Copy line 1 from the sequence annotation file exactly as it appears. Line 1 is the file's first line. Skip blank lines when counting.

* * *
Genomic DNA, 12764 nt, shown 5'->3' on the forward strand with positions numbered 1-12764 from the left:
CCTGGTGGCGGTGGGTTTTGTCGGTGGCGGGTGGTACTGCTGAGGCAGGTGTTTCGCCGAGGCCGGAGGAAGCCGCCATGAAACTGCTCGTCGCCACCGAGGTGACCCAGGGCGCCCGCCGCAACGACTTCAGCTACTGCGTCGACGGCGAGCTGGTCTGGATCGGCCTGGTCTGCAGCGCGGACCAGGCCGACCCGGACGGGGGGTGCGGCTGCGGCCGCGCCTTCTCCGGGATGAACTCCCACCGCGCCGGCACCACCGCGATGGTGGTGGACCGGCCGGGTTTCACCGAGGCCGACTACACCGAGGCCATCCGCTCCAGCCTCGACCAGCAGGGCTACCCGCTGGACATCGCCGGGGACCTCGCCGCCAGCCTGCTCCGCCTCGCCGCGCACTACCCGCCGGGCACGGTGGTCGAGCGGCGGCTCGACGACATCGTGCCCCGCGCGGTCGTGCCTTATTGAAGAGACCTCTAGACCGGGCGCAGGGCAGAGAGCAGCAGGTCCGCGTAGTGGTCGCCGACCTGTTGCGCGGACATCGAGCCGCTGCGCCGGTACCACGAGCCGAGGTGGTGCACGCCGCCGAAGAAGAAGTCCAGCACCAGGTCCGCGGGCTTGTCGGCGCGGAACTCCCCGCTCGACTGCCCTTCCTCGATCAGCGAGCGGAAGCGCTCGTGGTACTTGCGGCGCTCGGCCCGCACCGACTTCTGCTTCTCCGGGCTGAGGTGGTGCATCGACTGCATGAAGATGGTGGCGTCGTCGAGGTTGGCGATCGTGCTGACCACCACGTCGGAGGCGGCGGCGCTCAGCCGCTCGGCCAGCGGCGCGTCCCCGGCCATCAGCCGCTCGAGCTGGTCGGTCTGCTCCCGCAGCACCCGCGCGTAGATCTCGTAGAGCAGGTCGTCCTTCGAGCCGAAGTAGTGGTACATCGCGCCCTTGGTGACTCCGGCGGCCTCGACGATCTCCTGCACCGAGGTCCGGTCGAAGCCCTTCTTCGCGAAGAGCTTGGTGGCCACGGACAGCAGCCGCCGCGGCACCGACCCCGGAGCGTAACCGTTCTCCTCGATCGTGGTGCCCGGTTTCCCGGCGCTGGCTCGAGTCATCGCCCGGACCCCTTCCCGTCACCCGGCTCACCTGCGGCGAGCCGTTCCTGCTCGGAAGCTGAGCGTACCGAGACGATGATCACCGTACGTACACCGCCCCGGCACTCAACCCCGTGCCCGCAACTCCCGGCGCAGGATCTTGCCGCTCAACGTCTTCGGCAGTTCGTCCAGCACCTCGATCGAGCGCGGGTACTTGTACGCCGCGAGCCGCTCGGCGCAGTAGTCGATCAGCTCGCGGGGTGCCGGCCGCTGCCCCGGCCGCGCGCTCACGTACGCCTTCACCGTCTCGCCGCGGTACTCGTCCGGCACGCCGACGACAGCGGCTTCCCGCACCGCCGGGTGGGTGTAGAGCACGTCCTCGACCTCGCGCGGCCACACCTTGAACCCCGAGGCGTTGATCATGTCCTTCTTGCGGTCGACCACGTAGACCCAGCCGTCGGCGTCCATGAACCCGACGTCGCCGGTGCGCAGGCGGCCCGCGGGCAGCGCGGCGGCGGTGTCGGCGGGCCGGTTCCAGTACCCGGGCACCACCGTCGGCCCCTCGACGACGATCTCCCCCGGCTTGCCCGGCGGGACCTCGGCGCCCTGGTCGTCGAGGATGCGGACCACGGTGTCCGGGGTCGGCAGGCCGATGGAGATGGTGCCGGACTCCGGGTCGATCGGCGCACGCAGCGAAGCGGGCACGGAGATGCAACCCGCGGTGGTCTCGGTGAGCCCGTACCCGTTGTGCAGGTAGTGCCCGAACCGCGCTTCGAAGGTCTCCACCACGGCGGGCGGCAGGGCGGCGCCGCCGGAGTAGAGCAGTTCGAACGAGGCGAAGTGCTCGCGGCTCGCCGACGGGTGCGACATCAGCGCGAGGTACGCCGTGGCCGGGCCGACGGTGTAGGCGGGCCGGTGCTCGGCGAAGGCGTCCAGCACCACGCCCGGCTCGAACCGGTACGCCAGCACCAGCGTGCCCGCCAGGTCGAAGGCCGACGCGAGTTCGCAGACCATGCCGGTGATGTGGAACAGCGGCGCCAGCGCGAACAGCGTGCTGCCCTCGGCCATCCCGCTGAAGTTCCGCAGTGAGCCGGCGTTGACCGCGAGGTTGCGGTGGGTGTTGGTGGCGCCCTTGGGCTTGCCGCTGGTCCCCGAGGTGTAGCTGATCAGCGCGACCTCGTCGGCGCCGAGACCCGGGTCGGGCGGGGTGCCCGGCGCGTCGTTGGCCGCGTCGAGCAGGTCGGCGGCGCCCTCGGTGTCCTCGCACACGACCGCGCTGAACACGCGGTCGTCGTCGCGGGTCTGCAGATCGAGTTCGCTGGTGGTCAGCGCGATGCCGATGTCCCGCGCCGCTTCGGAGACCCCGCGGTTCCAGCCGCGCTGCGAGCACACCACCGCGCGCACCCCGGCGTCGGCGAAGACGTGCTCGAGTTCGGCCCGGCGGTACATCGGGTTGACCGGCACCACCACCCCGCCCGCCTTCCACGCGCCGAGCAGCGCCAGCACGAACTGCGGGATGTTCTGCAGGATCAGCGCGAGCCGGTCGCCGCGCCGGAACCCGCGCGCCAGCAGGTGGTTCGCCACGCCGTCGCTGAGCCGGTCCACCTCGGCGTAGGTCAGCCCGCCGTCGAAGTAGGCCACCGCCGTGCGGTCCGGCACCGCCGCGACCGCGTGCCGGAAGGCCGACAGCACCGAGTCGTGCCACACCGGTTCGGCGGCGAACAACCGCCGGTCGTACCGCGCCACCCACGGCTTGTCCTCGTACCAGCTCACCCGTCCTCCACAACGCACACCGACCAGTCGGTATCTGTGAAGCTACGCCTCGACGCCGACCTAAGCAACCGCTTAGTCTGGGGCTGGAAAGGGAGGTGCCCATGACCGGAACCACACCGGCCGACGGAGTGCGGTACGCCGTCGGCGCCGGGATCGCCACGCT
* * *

Genomic DNA, 12764 nt, shown 5'->3' on the forward strand with positions numbered 1-12764 from the left: